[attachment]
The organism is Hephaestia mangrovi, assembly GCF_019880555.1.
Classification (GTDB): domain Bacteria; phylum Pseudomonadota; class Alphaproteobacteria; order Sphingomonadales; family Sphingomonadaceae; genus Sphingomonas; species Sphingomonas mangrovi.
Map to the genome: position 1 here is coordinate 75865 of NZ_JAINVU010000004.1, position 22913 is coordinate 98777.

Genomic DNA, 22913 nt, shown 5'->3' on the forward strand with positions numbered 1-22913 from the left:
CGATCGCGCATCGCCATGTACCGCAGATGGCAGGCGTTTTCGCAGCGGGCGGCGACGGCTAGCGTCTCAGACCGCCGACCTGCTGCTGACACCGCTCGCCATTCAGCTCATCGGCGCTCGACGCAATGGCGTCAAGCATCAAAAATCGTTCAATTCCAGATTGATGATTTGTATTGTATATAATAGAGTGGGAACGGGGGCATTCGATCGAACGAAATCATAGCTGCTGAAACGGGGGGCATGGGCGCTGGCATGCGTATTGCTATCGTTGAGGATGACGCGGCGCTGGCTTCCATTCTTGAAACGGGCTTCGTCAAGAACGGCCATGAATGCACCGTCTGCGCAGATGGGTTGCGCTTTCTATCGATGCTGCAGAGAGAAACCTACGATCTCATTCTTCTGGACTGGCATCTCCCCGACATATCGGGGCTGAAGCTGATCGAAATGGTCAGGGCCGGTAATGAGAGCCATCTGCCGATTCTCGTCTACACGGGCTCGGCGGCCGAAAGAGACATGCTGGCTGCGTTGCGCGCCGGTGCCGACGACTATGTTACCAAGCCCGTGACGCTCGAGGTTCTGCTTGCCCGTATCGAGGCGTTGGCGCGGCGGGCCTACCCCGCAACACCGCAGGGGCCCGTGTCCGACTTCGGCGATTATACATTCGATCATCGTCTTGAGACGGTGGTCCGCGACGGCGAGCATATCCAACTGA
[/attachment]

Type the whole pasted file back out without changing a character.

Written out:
The organism is Hephaestia mangrovi, assembly GCF_019880555.1.
Classification (GTDB): domain Bacteria; phylum Pseudomonadota; class Alphaproteobacteria; order Sphingomonadales; family Sphingomonadaceae; genus Sphingomonas; species Sphingomonas mangrovi.
Map to the genome: position 1 here is coordinate 75865 of NZ_JAINVU010000004.1, position 22913 is coordinate 98777.

Genomic DNA, 22913 nt, shown 5'->3' on the forward strand with positions numbered 1-22913 from the left:
CGATCGCGCATCGCCATGTACCGCAGATGGCAGGCGTTTTCGCAGCGGGCGGCGACGGCTAGCGTCTCAGACCGCCGACCTGCTGCTGACACCGCTCGCCATTCAGCTCATCGGCGCTCGACGCAATGGCGTCAAGCATCAAAAATCGTTCAATTCCAGATTGATGATTTGTATTGTATATAATAGAGTGGGAACGGGGGCATTCGATCGAACGAAATCATAGCTGCTGAAACGGGGGGCATGGGCGCTGGCATGCGTATTGCTATCGTTGAGGATGACGCGGCGCTGGCTTCCATTCTTGAAACGGGCTTCGTCAAGAACGGCCATGAATGCACCGTCTGCGCAGATGGGTTGCGCTTTCTATCGATGCTGCAGAGAGAAACCTACGATCTCATTCTTCTGGACTGGCATCTCCCCGACATATCGGGGCTGAAGCTGATCGAAATGGTCAGGGCCGGTAATGAGAGCCATCTGCCGATTCTCGTCTACACGGGCTCGGCGGCCGAAAGAGACATGCTGGCTGCGTTGCGCGCCGGTGCCGACGACTATGTTACCAAGCCCGTGACGCTCGAGGTTCTGCTTGCCCGTATCGAGGCGTTGGCGCGGCGGGCCTACCCCGCAACACCGCAGGGGCCCGTGTCCGACTTCGGCGATTATACATTCGATCATCGTCTTGAGACGGTGGTCCGCGACGGCGAGCATATCCAACTGA